Students resell shoes for high profit

Lindsey Masterman, Executive Lifestyle Editor

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Sophomore Lucas Pan (far left) sells a pair of Yeezy shoes at Sole Influence, an event where sneaker vendors sell and trade products at the Holiday Inn Chicago North Shore on Feb. 12. Pan had $17,060 worth of shoes up for sale. Photo by Hope Mailing

For most teenagers, holding a place in line outside of a shoe store for 12 hours to pay hundreds of dollars for a pair of gym shoes might not be a go-to weekend activity. However, sophomore Lucas Pan waits to snag a few pairs of limited edition sneakers a couple of times a month with a few friends “just for fun.” The near $2,000 profit he makes from “flipping,” or reselling, the shoes he buys at one shoe sale is also a perk.   

“[The shoes] are just rubber, but people pay thousands of dollars for them,” Pan said.

Matt Priest, president and CEO of The Footwear Distributors and Retailers of America, an organization that provides information to shoe corporations to help boost the retail shoe industry, said shoe flipping is a business that is driven by professional footwear companies.

Brands like Nike or Adidas put out a limited release so that a new shoe in high demand is only available for a short period of time in a certain location. If the consumer is not able to buy that shoe because it is sold out, he or she will turn to shoe “flippers,” who buy shoes at the limited releases or through connections with stores.   

“It’s been a phenomenon that [has] been born out of the fact that corporate footwear companies have driven limited release demand within their consumer base,” said Priest. “[Shoe flipping] creates a buzz. It creates an interest.”

Instead of waiting in lines for releases, senior Kyle Kadish said he has limited release shoes mailed to his house through special networks he has in the shoe industry so that he can sell them.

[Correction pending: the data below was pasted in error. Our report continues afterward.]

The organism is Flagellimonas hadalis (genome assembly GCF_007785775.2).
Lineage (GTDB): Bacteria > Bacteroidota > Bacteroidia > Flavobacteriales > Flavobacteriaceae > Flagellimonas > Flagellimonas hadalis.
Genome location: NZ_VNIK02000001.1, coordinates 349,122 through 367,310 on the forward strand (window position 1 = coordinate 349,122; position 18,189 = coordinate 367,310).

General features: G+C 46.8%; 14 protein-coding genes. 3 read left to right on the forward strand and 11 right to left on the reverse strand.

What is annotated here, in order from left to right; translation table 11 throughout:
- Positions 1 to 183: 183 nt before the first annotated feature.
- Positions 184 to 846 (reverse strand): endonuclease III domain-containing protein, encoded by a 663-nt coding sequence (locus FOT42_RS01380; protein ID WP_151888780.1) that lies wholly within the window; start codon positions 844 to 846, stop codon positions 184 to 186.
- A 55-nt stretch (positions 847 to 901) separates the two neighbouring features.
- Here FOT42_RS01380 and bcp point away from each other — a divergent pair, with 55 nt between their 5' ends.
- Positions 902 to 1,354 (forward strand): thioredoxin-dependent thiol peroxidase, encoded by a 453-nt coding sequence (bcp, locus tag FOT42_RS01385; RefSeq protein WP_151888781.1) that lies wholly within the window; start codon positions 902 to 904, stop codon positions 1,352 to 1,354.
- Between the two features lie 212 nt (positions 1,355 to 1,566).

According to Kadish, he decides which shoes he wants to sell based on how limited they are and their popularity. After agreeing on a price with a customer who contacts him after seeing the shoes on his website, Instagram page or Facebook page, Kadish ships the shoes to the consumer.

Kadish said he built his name as a shoe flipper by building relationships in the industry.

“I know a lot of people through connections at the stores  … ,” said Kadish. “I started [shoe flipping] five years ago so before it was a big thing. I started doing it, and I met a lot of people that were willing to help, and I was willing to help them, so you kind of build relationships.”

According to Kadish, he helps his partners by finding shoes for them to buy which they did not previously have access to. In return, these friends sell shoes to Kadish. He tries to make at least a $100 profit from flipping one pair of shoes.

Pan said he prefers to deliver shoes to customers in person so that he does not have to charge them a shipping fee and meets with them in a public place, like a mall, to ensure maximum safety.

“I’ve heard stories of people pulling up with guns, and it gets pretty violent because people try to steal [the shoes],” Pan said.

Sophomore Alex Press said he brings a few friends with him when he meets with a customer because he has seen incidents in which shoes were stolen from the person selling them.

“We were in the city [while] someone was doing a meet-up, and the person handed over the shoes, and … the other person just ran and took off with the shoes,” Press said.

According to Kadish, a lot of people get scammed when buying shoes from flippers and are sold fake shoes.

He said many fake shoes have irregular size tags, but other signs that a shoe is fake vary between brands.    

“You just have to be familiar with [the shoes],” said Kadish. “I’ve been [flipping shoes] for a while, so the shoes that I usually buy I’m familiar with, so I can tell if they’re real or not.”

Kadish said shoe flipping has taught him many valuable business skills.

“I’m able to communicate well, I’ve networked really well and I’ve met so many people that are definitely going to be able to help me in general with my life path,” Kadish said. 

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Students resell shoes for high profit